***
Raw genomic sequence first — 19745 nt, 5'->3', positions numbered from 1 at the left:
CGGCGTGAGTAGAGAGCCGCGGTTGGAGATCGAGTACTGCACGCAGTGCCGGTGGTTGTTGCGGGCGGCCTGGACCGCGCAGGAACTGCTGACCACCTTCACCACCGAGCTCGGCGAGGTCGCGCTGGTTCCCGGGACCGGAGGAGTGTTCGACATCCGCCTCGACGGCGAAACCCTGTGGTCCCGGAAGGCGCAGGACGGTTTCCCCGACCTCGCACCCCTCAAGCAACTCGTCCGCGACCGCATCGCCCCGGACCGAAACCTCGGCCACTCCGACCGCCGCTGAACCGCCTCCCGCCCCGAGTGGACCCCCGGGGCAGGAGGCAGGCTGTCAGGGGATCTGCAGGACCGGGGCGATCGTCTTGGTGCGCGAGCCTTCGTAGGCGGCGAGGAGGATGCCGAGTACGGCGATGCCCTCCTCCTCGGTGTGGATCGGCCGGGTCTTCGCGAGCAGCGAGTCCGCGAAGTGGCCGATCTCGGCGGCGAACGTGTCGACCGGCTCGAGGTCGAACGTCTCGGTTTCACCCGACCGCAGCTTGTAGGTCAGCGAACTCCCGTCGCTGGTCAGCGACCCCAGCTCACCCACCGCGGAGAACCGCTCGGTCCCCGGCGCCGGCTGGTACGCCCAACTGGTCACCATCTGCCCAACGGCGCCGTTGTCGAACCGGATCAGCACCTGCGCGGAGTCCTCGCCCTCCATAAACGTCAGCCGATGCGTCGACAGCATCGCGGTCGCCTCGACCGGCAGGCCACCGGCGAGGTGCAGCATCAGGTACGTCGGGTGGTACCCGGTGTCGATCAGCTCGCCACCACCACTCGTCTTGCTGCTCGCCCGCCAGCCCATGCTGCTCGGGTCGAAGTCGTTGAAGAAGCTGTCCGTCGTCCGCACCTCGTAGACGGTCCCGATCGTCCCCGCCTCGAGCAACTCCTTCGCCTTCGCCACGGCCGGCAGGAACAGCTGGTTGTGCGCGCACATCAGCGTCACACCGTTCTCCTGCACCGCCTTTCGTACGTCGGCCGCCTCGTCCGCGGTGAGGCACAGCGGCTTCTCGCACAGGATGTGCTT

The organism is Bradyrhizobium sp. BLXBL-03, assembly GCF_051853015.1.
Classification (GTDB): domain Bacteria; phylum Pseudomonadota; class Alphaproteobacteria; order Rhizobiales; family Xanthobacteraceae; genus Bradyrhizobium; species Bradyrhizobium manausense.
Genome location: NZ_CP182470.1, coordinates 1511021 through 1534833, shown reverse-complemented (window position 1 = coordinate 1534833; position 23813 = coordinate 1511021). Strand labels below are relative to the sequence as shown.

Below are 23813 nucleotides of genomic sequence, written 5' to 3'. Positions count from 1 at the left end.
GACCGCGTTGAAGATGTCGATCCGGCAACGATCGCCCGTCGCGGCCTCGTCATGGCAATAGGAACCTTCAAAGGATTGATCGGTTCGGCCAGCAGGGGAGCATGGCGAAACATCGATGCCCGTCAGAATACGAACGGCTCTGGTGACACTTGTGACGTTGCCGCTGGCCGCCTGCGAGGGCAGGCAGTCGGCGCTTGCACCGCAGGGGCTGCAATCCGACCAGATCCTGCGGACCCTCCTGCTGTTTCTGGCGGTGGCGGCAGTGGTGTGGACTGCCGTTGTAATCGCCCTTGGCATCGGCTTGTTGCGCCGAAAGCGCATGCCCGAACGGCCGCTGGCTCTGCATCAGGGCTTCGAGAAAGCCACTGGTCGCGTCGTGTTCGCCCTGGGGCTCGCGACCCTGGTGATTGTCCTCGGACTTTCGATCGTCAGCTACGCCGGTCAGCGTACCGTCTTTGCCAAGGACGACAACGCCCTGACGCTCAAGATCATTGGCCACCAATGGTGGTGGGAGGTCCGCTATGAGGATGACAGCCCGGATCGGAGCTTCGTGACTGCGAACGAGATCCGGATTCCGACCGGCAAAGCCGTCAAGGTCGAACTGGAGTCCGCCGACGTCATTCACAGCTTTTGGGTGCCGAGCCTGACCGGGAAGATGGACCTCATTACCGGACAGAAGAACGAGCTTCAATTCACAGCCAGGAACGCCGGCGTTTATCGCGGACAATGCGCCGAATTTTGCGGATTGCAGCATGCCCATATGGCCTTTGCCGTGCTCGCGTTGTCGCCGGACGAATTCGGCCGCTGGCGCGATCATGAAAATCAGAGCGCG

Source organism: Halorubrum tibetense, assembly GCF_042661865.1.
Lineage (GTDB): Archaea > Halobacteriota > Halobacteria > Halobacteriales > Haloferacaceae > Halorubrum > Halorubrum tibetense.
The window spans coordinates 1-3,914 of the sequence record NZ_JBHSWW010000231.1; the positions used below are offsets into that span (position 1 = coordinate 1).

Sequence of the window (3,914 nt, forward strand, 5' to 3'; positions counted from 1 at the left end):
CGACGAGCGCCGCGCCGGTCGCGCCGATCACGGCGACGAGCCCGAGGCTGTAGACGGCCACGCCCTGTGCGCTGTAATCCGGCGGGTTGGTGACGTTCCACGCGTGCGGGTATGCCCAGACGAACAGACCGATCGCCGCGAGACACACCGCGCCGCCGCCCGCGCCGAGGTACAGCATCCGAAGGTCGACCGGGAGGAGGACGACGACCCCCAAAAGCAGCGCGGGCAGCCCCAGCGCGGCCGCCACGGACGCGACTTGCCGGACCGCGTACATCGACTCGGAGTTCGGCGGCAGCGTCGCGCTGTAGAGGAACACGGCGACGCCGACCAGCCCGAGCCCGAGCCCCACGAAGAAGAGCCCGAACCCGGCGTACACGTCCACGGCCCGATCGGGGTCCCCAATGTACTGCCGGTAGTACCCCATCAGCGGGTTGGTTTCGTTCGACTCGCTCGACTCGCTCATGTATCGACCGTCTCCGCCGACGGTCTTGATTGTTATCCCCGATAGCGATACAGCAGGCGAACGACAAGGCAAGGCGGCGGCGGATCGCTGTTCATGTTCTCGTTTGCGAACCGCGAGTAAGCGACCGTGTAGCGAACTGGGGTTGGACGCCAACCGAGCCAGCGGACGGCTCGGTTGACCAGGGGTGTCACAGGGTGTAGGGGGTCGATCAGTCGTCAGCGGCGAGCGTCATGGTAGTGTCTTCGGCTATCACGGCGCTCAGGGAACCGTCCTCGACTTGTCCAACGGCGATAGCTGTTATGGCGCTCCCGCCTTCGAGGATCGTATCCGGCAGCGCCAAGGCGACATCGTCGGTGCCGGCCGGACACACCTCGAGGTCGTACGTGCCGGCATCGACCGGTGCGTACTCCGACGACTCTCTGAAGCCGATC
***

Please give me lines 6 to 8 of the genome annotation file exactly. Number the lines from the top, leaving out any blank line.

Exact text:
Below are 23813 nucleotides of genomic sequence, written 5' to 3'. Positions count from 1 at the left end.
GACCGCGTTGAAGATGTCGATCCGGCAACGATCGCCCGTCGCGGCCTCGTCATGGCAATAGGAACCTTCAAAGGATTGATCGGTTCGGCCAGCAGGGGAGCATGGCGAAACATCGATGCCCGTCAGAATACGAACGGCTCTGGTGACACTTGTGACGTTGCCGCTGGCCGCCTGCGAGGGCAGGCAGTCGGCGCTTGCACCGCAGGGGCTGCAATCCGACCAGATCCTGCGGACCCTCCTGCTGTTTCTGGCGGTGGCGGCAGTGGTGTGGACTGCCGTTGTAATCGCCCTTGGCATCGGCTTGTTGCGCCGAAAGCGCATGCCCGAACGGCCGCTGGCTCTGCATCAGGGCTTCGAGAAAGCCACTGGTCGCGTCGTGTTCGCCCTGGGGCTCGCGACCCTGGTGATTGTCCTCGGACTTTCGATCGTCAGCTACGCCGGTCAGCGTACCGTCTTTGCCAAGGACGACAACGCCCTGACGCTCAAGATCATTGGCCACCAATGGTGGTGGGAGGTCCGCTATGAGGATGACAGCCCGGATCGGAGCTTCGTGACTGCGAACGAGATCCGGATTCCGACCGGCAAAGCCGTCAAGGTCGAACTGGAGTCCGCCGACGTCATTCACAGCTTTTGGGTGCCGAGCCTGACCGGGAAGATGGACCTCATTACCGGACAGAAGAACGAGCTTCAATTCACAGCCAGGAACGCCGGCGTTTATCGCGGACAATGCGCCGAATTTTGCGGATTGCAGCATGCCCATATGGCCTTTGCCGTGCTCGCGTTGTCGCCGGACGAATTCGGCCGCTGGCGCGATCATGAAAATCAGAGCGCG

Source organism: Halorubrum tibetense, assembly GCF_042661865.1.